Enter your mobile number or email address below and we'll send you a link to download the free Kindle App. Then you can start reading Kindle books on your smartphone, tablet, or computer - no Kindle device required.
To get the free app, enter your mobile phone number.
Other Sellers on Amazon
+ $3.99 shipping
+ $3.99 shipping
+ Free Shipping
Born Standing Up: A Comic's Life Paperback – September 2, 2008
|New from||Used from|
The Amazon Book Review
Author interviews, book reviews, editors picks, and more. Read it now
Frequently bought together
Customers who bought this item also bought
Customers who viewed this item also viewed
Born Standing Up A Comics Life by Martin, Steve. Published by Scribner,2008, Binding: Paperback Reprint Edition
Top customer reviews
There was a problem filtering reviews right now. Please try again later.
What does this have to do with Steve Martin’s book? Comedy is born out of life’s tragedies and trauma’s; they force us to become stronger and more resilient, and over time - look at things - in a sometimes disturbing humorous light.
Steve’s book was enlightening and uplifting, from learning about his triumphs and struggles- in all that he endured to become the comic, and man he is today. I admire him greatly! The biggest obstacle and accomplishment when reading this, and I’d think he’d agree, was after obtaining a certain amount of respect, fame, and fortune, and having written “Lapin Agile” a play set in 1905 about the hypothetical meeting of Picasso and Einstein – Steve returned home. He earned the respect of love of his father, and basked in the love of his mother and sister; taking delight in their stories of forgotten anecdotes. There isn’t any greater gift in life than that!
If you desire to be a comic/entertainer I highly recommend reading this book. It will not only inspire you, but offer you an introspective look at what and why you wish to be a comic. Comedy is a journey - such is life, and what better way to view it than in this humorous biography, “Born Standing Up.”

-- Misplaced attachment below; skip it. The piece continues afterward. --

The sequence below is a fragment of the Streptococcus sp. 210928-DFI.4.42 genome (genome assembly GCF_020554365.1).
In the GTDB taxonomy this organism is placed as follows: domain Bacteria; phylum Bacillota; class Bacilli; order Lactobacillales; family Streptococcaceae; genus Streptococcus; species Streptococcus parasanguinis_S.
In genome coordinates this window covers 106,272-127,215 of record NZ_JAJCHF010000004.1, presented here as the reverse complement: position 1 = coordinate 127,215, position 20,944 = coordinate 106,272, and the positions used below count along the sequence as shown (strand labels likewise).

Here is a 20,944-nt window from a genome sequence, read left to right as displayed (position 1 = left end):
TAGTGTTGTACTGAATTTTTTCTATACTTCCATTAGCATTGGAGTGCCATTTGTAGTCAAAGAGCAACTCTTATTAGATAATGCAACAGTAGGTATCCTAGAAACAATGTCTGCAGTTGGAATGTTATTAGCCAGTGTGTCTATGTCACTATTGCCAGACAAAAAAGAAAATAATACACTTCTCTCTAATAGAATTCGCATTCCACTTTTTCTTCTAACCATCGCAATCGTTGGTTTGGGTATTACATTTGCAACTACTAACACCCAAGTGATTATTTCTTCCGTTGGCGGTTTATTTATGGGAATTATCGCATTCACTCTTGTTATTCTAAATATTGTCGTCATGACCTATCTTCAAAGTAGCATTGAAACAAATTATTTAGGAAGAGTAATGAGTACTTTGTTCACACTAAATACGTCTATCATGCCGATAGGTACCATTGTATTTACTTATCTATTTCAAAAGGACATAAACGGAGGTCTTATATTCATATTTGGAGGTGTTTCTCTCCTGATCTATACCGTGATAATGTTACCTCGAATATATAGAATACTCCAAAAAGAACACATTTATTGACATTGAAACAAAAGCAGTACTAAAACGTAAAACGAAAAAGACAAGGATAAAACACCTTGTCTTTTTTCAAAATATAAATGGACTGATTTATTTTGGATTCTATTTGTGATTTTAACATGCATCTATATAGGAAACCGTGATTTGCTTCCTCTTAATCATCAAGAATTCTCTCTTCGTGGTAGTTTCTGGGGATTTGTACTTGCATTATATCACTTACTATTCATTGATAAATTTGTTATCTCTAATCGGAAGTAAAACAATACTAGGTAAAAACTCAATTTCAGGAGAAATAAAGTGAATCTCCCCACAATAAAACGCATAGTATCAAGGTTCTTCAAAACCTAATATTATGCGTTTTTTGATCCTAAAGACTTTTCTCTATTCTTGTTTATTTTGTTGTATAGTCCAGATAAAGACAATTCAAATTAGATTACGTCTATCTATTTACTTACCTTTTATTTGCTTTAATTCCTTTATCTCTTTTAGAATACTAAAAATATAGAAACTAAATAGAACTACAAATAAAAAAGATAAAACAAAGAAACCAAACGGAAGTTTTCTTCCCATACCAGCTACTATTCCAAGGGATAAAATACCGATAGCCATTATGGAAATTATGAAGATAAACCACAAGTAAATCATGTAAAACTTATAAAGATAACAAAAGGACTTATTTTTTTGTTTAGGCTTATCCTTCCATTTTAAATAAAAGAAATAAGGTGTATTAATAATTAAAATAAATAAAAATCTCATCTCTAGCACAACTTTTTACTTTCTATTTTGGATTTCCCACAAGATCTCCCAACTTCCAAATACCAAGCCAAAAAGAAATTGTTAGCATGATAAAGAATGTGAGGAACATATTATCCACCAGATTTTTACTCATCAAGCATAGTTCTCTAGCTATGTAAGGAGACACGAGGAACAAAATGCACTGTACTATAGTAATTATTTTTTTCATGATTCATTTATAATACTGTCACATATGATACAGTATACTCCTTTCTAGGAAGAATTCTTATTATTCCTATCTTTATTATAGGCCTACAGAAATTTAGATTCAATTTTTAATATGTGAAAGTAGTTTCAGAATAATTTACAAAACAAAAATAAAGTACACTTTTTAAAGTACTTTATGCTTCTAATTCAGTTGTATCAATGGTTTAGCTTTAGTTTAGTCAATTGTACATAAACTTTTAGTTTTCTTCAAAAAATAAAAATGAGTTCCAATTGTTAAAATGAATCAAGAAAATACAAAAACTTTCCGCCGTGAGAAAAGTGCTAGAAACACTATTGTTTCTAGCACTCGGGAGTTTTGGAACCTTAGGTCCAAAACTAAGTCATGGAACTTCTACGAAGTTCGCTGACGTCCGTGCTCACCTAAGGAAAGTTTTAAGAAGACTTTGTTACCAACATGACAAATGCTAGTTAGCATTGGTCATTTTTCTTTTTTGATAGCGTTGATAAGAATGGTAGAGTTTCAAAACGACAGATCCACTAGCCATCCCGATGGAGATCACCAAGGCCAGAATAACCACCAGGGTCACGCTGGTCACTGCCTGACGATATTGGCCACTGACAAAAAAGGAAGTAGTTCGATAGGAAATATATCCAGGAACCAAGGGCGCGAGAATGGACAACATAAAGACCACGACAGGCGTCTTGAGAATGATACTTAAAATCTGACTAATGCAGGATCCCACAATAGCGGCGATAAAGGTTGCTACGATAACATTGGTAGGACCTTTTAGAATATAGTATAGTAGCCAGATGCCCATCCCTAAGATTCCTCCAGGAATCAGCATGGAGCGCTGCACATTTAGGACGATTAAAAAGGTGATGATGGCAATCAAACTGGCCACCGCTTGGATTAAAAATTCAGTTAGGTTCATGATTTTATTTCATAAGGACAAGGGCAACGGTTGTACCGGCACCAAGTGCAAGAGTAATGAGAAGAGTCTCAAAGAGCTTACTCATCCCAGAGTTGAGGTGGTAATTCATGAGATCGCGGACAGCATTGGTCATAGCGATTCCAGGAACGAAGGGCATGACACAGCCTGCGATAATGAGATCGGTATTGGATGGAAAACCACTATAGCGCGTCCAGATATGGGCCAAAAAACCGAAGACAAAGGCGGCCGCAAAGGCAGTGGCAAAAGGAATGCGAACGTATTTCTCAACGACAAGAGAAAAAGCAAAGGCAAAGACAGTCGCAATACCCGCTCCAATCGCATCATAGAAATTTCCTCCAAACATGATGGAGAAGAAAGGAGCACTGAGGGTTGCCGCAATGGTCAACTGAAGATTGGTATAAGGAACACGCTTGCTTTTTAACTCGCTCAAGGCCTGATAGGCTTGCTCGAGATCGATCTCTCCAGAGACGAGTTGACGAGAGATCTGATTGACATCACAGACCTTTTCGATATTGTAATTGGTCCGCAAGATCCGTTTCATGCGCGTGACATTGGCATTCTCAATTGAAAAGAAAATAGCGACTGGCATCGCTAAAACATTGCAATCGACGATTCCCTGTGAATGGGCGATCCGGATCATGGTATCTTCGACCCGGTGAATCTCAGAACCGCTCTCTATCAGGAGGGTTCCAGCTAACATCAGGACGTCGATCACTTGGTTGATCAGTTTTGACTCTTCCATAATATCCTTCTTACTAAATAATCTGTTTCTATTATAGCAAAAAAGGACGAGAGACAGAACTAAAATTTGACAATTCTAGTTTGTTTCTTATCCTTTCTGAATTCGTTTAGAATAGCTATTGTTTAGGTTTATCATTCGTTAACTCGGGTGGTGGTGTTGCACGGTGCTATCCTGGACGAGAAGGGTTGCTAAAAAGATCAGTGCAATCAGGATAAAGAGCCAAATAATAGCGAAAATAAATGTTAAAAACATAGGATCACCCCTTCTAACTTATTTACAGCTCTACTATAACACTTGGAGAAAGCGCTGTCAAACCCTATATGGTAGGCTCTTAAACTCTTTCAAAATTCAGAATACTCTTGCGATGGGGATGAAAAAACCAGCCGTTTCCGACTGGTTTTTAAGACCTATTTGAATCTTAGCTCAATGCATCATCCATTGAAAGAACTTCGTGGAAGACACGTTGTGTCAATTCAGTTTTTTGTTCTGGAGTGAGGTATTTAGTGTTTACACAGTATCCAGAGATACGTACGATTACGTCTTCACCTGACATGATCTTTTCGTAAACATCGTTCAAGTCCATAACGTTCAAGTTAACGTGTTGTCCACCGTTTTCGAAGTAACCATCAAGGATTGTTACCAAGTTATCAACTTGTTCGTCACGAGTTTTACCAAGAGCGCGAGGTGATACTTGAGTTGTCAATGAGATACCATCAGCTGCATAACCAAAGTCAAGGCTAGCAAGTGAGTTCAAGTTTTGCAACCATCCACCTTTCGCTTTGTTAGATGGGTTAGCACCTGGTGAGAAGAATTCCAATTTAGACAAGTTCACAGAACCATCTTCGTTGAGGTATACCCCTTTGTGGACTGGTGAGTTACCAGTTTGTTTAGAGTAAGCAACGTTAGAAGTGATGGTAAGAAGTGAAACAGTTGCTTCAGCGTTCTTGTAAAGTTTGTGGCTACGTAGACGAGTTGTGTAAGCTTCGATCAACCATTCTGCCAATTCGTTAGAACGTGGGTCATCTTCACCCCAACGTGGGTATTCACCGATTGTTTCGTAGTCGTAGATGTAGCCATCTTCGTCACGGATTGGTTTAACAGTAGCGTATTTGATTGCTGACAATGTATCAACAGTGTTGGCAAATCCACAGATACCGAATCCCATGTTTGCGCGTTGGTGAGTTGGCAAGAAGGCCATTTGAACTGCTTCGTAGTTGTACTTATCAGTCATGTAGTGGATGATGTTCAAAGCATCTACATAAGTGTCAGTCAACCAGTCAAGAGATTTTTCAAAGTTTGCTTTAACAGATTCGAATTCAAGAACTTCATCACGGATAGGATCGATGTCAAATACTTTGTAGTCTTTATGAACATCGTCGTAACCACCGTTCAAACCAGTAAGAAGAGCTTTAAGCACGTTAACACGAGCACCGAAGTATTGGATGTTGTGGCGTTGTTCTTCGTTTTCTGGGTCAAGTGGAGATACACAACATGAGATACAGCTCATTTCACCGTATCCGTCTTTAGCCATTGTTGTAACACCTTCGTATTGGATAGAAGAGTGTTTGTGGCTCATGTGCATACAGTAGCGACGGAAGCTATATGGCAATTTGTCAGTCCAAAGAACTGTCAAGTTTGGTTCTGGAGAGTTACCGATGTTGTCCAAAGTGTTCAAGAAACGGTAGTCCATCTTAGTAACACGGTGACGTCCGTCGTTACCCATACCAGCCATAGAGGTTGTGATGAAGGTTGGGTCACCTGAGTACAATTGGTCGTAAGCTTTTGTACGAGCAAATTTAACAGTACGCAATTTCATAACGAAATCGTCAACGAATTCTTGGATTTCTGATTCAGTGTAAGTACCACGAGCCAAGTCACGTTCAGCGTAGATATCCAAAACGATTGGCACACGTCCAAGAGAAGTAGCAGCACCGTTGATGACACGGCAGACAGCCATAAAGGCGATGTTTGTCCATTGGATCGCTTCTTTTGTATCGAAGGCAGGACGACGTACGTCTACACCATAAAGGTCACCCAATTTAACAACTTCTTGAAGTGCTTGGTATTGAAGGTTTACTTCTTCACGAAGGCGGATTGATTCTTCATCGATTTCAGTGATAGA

Steve Martin set records filling stadiums for comedy shows. Before that, he was an opening act at concerts. Before that, like many comedians, he struggled, doing five shows a day for twelve years. He gives insights into how family dynamics drove him into his craft, and what it was like to discover his unique creative voice.
It's well-written, which is something I'm especially appreciative of lately. I recently read a book by another comic that was poorly-written. I finished it because I was interested in that person's story, but the stink crept into my own writing, and it took a few days of practice to shake it.
The book itself is a collections of stand-up memories and developmental notes on how Mr. Martin began his professional career as an onstage performer. It goes through a bit of the highs and low without going for the cheap "tell all" trash of sex, drugs, and back room deals that seems more like a low class ploy to sell books. What little there is of that in the book is quickly and quietly glossed over. He speaks of his career and gives his nuances on how he moved from an unknown to having more fame and less privacy. The professional reading is also punctuated with mini banjo solos.
He does not go much into his movies beyond "The Jerk." Most of his private life is still very much private, although he does go a bit into his relationship with his immediate family. There is not a lot of mentions of other famous people beyond a few tiny mentions here and there. It really is merely focusing on career development without throwing any of his past coworker under the proverbial bus.
For me, he came off as a hard-working professional with a lonely somewhat secluded life that makes me want to reach out and be his friend. However at the same time, it made me know that since his fame that he has erected a wall between his public persona and his private life. I do not see him as capable to have a friendship with the "common" folk anymore, as he will always be unable to trust anyone without expecting ulterior motive, which is a shame.